By Mark Andrew Beach
The Law of Rhythm is the cadence, rate or pattern of time and sequence in which everything is manifest. It is easy to confuse the Law of Rhythm with other laws such as the Law of Polarity, Law of Vibration, Law of Gender/Gestation or even the Law of Perpetual Transmutation. So how do we tell this vital law apart from the others? Or more importantly, how does it work with the other laws to help us create what it is we desire?
Another way of looking at the Law of Rhythm is the old saying that goes like this: “what goes up, must come down and what goes down, must come up”. So how does this apply in our daily work? I like to think of the old cliché, “When one door closes, another door opens.” I have personally stood back in amazement as I have watched this law in action.
I have been working this past year with a group of partners developing a number of large business enterprises. Rather than just consult, I am actually a partner in the group. For one of these enterprises, we elected to work with another company in our geographical area that are manufacturing in the same space we are in. We had the management and real estate, and they had the manufacturing expertise, so we decided to form a typical business marriage; a joint venture.
In the beginning, everyone was excited and we all dreamed of the prospects this venture had to offer. However, as detailed negotiations were being worked out, our JV partner decided they did not want to work with us as partners anymore. They wanted to redefine the relationship to a point where it was unacceptable to my partners and I. We quickly reached a point when we all mutually determined we could not move forward together as we all hoped.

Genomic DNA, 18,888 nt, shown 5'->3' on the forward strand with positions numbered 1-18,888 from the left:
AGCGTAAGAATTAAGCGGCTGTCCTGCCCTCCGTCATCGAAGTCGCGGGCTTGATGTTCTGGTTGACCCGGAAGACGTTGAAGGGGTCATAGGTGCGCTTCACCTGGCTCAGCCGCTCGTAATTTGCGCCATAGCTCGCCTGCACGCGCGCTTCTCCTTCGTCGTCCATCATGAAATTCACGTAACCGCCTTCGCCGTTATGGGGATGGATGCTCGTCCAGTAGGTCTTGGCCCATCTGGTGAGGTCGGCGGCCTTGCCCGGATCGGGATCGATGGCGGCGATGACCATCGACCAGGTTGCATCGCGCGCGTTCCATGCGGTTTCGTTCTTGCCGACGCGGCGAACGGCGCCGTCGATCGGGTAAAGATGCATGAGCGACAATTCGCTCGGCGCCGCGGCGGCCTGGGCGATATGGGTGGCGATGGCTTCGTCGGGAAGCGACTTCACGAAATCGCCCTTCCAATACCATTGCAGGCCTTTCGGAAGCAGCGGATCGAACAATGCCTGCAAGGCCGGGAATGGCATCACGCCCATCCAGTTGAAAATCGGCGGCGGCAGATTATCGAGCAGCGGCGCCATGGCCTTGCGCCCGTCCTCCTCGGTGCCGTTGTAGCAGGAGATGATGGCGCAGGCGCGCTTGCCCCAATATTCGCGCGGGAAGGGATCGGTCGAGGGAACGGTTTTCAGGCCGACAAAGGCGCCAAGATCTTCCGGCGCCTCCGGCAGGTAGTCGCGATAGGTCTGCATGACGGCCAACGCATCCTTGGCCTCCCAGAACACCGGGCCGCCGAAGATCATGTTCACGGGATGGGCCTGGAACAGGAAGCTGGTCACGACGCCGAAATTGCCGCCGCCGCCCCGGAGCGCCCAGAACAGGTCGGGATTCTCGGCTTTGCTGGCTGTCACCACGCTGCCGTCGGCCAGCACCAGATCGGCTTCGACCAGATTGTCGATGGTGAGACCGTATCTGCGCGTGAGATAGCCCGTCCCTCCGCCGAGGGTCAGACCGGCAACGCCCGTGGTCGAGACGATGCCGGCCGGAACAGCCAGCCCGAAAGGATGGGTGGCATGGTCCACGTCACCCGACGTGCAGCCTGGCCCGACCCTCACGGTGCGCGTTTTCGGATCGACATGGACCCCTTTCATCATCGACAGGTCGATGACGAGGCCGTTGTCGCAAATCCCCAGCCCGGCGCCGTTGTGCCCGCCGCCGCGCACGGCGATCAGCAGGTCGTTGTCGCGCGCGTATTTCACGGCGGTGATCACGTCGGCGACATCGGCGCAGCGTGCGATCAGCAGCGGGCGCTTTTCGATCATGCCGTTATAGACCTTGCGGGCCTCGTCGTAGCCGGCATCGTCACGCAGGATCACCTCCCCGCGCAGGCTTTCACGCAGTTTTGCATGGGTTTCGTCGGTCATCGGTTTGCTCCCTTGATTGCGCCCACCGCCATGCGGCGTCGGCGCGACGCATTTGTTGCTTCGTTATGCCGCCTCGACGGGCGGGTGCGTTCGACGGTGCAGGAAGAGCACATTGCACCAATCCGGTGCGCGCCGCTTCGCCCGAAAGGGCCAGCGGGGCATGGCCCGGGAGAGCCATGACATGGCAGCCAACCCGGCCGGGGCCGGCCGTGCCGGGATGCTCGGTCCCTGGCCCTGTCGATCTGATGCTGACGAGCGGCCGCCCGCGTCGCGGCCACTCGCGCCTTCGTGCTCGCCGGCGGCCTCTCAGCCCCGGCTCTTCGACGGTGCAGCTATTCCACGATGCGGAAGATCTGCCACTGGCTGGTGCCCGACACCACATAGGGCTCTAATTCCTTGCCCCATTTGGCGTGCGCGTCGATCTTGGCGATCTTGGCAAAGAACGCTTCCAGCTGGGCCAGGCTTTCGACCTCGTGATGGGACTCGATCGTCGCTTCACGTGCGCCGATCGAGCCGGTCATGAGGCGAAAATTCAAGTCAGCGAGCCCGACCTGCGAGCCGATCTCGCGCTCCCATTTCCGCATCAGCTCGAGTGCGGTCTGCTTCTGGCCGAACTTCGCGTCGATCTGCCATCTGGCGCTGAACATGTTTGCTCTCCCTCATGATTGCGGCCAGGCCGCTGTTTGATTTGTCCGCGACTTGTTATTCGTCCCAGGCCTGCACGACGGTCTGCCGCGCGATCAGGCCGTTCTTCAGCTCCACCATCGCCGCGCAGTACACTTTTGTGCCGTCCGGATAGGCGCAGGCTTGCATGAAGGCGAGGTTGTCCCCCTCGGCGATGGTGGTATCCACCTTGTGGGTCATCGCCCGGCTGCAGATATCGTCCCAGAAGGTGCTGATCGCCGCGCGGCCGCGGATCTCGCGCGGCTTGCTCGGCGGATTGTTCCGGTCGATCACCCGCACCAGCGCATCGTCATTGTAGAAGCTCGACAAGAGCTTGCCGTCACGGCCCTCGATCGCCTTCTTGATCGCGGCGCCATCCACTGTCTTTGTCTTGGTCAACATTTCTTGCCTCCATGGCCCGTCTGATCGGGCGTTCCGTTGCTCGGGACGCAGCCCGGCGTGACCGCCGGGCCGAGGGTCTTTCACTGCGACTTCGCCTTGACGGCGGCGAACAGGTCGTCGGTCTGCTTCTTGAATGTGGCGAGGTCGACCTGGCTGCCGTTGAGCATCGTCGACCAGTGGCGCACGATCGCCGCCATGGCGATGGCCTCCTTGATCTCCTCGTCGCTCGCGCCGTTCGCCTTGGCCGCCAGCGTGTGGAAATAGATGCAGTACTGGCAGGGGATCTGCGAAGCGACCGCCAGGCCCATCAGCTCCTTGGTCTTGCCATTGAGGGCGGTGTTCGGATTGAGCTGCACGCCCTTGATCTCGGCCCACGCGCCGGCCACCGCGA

The Law of Polarity teaches that there is opposition in all things, so it is easy to see this law at work here. However, the Law of Rhythm reaches that while things may seem down, good times will once again be on their way by having another door open to us.
My partners and I were devastated. We had invested more than one million dollars into building improvements and equipment, as well as a mountain of creditors all wanting their money. One door had not only closed, but it had been slammed in our face. The “high” we were on seemed to be on a collision course for a low. It was then I rallied the team together and said, “Look, there has got to be someone else out here that is in the same line of business, as they have got to be looking for a place and team like ours to expand from a small business to a large one, like what we offer. If we can find someone like that in the next week or so, then we will get the project back on line and all we stand to lose is about one to two months of tool up time.”